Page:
Sustainability and Social Responsibility

From Waste to Cloth: Sustainable Textile Innovation in Uganda

Authors
  • Mary Ruppert-Stroescu (Oklahoma State University)
  • Joyce Nabisaalu Komakech (Oklahoma State University)

Abstract

Economic empowerment in Africa is most sustainable when developing indigenous skills and resources. In Uganda, the banana is one of the most important food crops, grown by about 75% of the farmers and feeding over 12 million people. A species of the banana, the Pisang Awak, is a 3-meter tall plant producing staple food in the central and western regions of Uganda. Most of the plant's layered pseudstems contain fibers, yet are commonly left in the field as waste. Bast fiber extraction is a common practice for flax, however there is a gap in scientific research regarding the extraction and transformation of bast fibers from banana pseudostems into for textiles. Thus, the purpose of this study was to demonstrate the potential of fibers from Pisang Awak pseudostems for sustainable textile production with the eventual goal of enhancing economic development in Uganda by providing the rural poor another source of income from extracted fibers derived from agricultural waste.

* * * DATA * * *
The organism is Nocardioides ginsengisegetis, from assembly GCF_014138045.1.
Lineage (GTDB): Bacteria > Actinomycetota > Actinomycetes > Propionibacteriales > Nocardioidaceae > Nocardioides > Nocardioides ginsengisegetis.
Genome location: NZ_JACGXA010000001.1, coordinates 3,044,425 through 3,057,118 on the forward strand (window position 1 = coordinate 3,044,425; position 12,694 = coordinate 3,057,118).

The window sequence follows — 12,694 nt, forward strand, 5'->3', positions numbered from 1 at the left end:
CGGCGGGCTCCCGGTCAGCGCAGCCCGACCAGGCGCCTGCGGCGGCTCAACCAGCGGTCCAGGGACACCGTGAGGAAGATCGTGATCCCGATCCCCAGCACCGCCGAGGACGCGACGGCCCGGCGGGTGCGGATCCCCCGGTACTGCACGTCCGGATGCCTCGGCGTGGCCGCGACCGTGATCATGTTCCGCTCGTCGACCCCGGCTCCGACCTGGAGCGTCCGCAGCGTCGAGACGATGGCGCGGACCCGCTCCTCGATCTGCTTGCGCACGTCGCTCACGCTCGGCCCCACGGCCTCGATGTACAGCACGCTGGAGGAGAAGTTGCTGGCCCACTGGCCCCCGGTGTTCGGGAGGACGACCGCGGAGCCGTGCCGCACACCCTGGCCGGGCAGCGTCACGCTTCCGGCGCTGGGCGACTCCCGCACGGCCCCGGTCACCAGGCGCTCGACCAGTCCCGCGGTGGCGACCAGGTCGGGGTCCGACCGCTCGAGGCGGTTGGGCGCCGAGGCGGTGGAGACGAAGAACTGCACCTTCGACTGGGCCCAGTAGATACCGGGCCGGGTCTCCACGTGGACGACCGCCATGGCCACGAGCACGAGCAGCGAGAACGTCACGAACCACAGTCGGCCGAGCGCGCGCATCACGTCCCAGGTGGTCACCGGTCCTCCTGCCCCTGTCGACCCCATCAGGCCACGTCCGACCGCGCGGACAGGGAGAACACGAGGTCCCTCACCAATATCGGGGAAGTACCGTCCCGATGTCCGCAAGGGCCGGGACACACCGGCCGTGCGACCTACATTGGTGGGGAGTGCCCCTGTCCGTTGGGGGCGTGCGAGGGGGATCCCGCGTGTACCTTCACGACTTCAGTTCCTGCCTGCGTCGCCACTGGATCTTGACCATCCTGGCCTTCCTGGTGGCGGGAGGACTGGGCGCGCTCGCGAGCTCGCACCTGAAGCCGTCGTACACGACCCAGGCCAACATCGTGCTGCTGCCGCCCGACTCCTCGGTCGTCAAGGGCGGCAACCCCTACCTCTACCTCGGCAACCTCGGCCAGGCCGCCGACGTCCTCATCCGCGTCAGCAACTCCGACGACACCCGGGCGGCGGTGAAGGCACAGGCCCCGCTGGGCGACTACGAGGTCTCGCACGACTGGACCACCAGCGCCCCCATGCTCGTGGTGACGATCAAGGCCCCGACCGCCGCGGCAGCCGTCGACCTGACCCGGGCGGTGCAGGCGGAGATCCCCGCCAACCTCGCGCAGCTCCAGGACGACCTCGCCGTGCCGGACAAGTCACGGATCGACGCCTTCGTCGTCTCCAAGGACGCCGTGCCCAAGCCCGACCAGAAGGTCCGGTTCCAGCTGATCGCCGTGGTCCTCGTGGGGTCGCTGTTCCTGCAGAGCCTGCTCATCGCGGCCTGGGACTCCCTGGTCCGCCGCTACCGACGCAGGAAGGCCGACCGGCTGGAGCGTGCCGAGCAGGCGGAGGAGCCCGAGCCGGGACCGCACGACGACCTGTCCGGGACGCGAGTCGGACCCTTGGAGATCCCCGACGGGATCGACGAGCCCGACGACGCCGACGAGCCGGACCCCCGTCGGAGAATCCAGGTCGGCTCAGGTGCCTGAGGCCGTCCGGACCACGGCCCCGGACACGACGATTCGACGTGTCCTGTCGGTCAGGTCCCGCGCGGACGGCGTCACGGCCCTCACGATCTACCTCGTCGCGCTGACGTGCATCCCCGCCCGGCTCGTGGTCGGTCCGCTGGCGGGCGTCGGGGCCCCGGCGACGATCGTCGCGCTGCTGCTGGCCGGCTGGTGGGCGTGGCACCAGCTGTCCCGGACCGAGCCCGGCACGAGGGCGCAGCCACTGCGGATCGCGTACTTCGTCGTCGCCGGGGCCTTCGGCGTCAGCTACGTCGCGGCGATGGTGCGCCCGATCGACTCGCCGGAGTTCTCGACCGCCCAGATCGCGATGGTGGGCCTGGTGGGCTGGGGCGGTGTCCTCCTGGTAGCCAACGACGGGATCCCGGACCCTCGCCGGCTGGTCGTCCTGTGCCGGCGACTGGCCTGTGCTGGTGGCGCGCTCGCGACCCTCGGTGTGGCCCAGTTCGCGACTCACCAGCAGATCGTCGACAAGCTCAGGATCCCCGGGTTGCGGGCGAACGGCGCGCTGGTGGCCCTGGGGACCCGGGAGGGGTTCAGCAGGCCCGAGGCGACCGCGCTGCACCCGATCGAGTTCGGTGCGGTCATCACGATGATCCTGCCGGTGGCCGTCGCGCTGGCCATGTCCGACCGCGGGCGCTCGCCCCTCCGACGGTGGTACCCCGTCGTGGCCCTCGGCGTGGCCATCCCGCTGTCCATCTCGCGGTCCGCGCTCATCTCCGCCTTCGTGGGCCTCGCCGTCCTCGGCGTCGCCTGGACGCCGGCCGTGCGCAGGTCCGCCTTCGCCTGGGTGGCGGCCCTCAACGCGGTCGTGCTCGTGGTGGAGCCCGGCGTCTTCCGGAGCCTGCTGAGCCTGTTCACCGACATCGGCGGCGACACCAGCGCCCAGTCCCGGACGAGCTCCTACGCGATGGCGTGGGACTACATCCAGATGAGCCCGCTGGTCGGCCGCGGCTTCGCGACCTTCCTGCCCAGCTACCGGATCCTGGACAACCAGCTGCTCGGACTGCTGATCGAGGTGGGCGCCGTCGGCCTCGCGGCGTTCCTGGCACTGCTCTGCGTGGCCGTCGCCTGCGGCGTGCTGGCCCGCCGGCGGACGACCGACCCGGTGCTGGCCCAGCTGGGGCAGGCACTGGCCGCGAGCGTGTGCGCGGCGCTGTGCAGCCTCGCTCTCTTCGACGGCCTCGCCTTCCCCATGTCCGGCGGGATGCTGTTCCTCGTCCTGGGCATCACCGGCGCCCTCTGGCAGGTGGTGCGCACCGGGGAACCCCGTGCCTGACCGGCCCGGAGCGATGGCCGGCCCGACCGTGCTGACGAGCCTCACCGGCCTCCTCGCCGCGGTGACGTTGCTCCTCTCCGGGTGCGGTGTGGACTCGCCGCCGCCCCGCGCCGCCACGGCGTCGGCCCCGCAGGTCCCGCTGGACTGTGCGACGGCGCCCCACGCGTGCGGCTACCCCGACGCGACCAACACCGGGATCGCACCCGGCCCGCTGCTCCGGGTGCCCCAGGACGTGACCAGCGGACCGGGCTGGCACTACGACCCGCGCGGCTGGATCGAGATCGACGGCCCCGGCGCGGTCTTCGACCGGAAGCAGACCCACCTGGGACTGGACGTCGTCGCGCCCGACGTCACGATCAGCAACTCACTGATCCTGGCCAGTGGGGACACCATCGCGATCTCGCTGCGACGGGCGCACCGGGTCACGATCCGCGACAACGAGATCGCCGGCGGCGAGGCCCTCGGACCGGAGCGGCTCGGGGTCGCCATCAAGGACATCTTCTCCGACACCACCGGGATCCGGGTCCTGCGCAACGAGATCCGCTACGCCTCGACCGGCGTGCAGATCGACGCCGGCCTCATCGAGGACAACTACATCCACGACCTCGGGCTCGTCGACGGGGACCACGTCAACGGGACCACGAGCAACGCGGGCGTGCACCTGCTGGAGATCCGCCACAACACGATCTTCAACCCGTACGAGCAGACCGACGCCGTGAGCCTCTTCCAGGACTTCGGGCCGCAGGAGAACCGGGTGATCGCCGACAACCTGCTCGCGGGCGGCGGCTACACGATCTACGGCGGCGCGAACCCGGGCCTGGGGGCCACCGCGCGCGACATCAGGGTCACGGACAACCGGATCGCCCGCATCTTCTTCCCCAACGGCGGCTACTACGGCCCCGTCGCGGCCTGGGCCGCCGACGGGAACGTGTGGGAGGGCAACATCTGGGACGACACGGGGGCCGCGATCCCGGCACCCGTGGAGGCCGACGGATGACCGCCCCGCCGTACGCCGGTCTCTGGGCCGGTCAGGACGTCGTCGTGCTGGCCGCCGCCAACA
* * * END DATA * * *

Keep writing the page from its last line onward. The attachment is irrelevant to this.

How to Cite:

Ruppert-Stroescu, M. & Komakech, J. N., (2017) “From Waste to Cloth: Sustainable Textile Innovation in Uganda”, International Textile and Apparel Association Annual Conference Proceedings 74(1).

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Published on
01 Jan 2017
Peer Reviewed